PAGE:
There is something about being suddenly aware of boys that throws a girl into new beliefs about herself. I’d like that not to be true – and it may not be an issue for some of you out there – but for many of us that’s just the way it is, and we need to be honest about that. From a very early age, our beauty is tied up in the relationships around us. It actually makes me want to cry a little bit, that our beauty would be wrapped up in what a someone thinks of us. There is something off there, something so connected to the way it’s supposed to be, but not quite right, and it’s hard to figure it all out, so we plunge ahead on weird courses trying to make ourselves feel better,

trying to find beautiful.

In high school, I remember exercising for beauty, rather than health or strength for the first time. Maybe if I did just the right amount of sit ups I would feel better. I remember healthily and not healthily saying no to chips and Snickers bars and pop, because maybe then I’d be pretty and my hips would stop making pants so dang difficult.

I thought with marriage my body image issues would be better. With a husband to tell me I’m beautiful, what can go wrong? That pit of disdain (or at least discomfort) when I weighed myself or looked in the mirror would melt away in the arms of someone who loved me unconditionally.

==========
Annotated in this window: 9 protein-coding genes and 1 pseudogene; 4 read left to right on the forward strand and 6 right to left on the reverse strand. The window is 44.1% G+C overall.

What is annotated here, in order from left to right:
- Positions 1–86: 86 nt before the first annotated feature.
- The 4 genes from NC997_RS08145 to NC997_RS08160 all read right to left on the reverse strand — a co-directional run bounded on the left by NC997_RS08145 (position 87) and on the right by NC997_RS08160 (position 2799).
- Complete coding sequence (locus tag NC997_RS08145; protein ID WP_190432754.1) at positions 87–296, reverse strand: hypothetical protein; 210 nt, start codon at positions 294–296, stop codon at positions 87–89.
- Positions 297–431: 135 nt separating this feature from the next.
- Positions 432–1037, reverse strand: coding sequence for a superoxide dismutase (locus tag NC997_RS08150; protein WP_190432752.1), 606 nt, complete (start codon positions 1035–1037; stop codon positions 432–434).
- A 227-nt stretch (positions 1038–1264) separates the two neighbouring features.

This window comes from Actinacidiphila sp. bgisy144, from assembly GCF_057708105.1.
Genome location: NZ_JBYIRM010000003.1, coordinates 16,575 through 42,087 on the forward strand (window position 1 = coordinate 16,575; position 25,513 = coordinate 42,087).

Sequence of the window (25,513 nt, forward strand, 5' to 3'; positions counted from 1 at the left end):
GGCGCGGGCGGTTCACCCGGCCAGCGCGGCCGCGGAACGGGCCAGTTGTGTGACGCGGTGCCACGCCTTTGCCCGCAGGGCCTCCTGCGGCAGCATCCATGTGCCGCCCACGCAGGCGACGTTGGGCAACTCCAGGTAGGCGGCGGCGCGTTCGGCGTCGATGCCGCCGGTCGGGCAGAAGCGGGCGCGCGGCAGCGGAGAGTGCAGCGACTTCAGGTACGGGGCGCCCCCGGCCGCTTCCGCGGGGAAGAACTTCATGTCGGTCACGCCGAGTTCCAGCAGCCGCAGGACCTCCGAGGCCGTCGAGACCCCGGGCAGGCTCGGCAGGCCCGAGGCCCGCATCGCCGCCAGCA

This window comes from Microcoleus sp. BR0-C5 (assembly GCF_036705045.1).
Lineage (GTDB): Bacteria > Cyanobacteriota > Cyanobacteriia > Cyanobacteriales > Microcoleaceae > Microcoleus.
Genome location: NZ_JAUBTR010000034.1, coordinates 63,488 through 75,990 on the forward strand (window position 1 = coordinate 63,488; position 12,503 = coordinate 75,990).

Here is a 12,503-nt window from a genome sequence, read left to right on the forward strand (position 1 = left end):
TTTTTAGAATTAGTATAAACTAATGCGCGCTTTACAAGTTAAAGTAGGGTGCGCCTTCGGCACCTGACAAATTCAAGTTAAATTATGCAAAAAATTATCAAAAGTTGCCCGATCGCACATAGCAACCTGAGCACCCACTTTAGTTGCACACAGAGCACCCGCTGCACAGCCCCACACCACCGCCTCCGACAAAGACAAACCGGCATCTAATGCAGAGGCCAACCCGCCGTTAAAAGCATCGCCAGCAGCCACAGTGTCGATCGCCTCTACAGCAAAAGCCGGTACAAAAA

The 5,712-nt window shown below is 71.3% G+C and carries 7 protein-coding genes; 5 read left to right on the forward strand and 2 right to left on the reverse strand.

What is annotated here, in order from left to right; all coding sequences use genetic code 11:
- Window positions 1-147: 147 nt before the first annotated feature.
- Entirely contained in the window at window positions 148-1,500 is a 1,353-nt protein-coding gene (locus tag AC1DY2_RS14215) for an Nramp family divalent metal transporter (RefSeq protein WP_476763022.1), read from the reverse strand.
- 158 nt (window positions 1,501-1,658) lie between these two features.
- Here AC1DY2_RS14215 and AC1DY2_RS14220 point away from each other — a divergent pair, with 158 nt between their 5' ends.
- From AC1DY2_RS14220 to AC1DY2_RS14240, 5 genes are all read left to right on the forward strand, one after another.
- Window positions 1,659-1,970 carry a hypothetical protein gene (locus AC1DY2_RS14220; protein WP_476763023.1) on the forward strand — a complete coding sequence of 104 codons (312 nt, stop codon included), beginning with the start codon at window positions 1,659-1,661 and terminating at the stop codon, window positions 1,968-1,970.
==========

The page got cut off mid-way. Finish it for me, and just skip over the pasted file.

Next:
But it didn’t get better.

Shocker, but a man didn’t solve my problems.

Even as an adult, the word beautiful played games in my head, taunting me with something I’d never be.

I’m not girly.

I’m not graceful.

I’m not good with my hair.

I like food a lot.

And then, one day I turned to my left and saw my daughter. The words taunting me, I heard from her mouth. That was when I demanded that something had to give. I pleaded with God to help me. Lord, I want her to see beautiful in herself, in her friends, in me… instead of maybe ok.

God’s answer, as always, was the Word of God. He picked me up, dusted off my shame, and sent me to the Scriptures.

When I studied and then wrote through the Song of Songs, I began to see that beauty has a lot less to do with pretty and a lot more to do with strength than we think. It has to do with a Savior, and is more intimately connected to His sacrifice and death than I can wrap my head around. It has to do with honor and kindness, even when it holds onto its very physical properties.

And it’s relational.

No wonder I struggled with my beauty based on boys. We understand beautiful in relationship – any and all relationships, romantic, friendship, or familial. That, I believe, is Scriptural Truth.

Healing our beliefs about the word beautiful will be changed in the Word, yes, but God is teaching me that it is also changed in community with each other – in friendship, in life together, in calling out beautiful where we see it, and in proclaiming God’s workmanship in one another – not just to our daughters, but to one another’s daughters, to wives, and to women everywhere.

If you have a complicated relationship with the word beautiful, here is what I want to tell you:

God makes beautiful and God defines beautiful, I don’t get to. I want to believe Him instead, be covered by Him instead of my own ideas about my body and myself and this one word – beautiful,

but we can only do that together.